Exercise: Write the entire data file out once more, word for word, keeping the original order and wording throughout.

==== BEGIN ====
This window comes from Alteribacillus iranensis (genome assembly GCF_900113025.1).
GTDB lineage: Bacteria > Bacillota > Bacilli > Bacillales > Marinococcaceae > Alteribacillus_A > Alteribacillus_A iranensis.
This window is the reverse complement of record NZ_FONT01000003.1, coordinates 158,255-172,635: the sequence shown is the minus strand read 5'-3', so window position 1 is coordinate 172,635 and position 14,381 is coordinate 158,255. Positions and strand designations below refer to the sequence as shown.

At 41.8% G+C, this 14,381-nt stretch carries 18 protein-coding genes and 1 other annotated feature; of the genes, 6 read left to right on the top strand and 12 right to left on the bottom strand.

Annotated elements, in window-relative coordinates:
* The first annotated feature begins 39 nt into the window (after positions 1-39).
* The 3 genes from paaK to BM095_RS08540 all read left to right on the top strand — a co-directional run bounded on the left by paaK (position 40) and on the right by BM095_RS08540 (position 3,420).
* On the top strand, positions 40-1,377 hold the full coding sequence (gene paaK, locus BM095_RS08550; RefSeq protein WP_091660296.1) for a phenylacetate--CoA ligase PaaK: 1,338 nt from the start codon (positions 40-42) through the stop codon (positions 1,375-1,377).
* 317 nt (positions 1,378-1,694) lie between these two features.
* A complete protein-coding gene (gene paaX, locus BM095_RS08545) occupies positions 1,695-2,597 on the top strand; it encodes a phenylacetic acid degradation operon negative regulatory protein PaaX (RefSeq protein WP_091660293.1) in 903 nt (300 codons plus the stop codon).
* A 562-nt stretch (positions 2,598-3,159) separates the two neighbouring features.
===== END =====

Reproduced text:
This window comes from Alteribacillus iranensis (genome assembly GCF_900113025.1).
GTDB lineage: Bacteria > Bacillota > Bacilli > Bacillales > Marinococcaceae > Alteribacillus_A > Alteribacillus_A iranensis.
This window is the reverse complement of record NZ_FONT01000003.1, coordinates 158,255-172,635: the sequence shown is the minus strand read 5'-3', so window position 1 is coordinate 172,635 and position 14,381 is coordinate 158,255. Positions and strand designations below refer to the sequence as shown.

At 41.8% G+C, this 14,381-nt stretch carries 18 protein-coding genes and 1 other annotated feature; of the genes, 6 read left to right on the top strand and 12 right to left on the bottom strand.

Annotated elements, in window-relative coordinates:
* The first annotated feature begins 39 nt into the window (after positions 1-39).
* The 3 genes from paaK to BM095_RS08540 all read left to right on the top strand — a co-directional run bounded on the left by paaK (position 40) and on the right by BM095_RS08540 (position 3,420).
* On the top strand, positions 40-1,377 hold the full coding sequence (gene paaK, locus BM095_RS08550; RefSeq protein WP_091660296.1) for a phenylacetate--CoA ligase PaaK: 1,338 nt from the start codon (positions 40-42) through the stop codon (positions 1,375-1,377).
* 317 nt (positions 1,378-1,694) lie between these two features.
* A complete protein-coding gene (gene paaX, locus BM095_RS08545) occupies positions 1,695-2,597 on the top strand; it encodes a phenylacetic acid degradation operon negative regulatory protein PaaX (RefSeq protein WP_091660293.1) in 903 nt (300 codons plus the stop codon).
* A 562-nt stretch (positions 2,598-3,159) separates the two neighbouring features.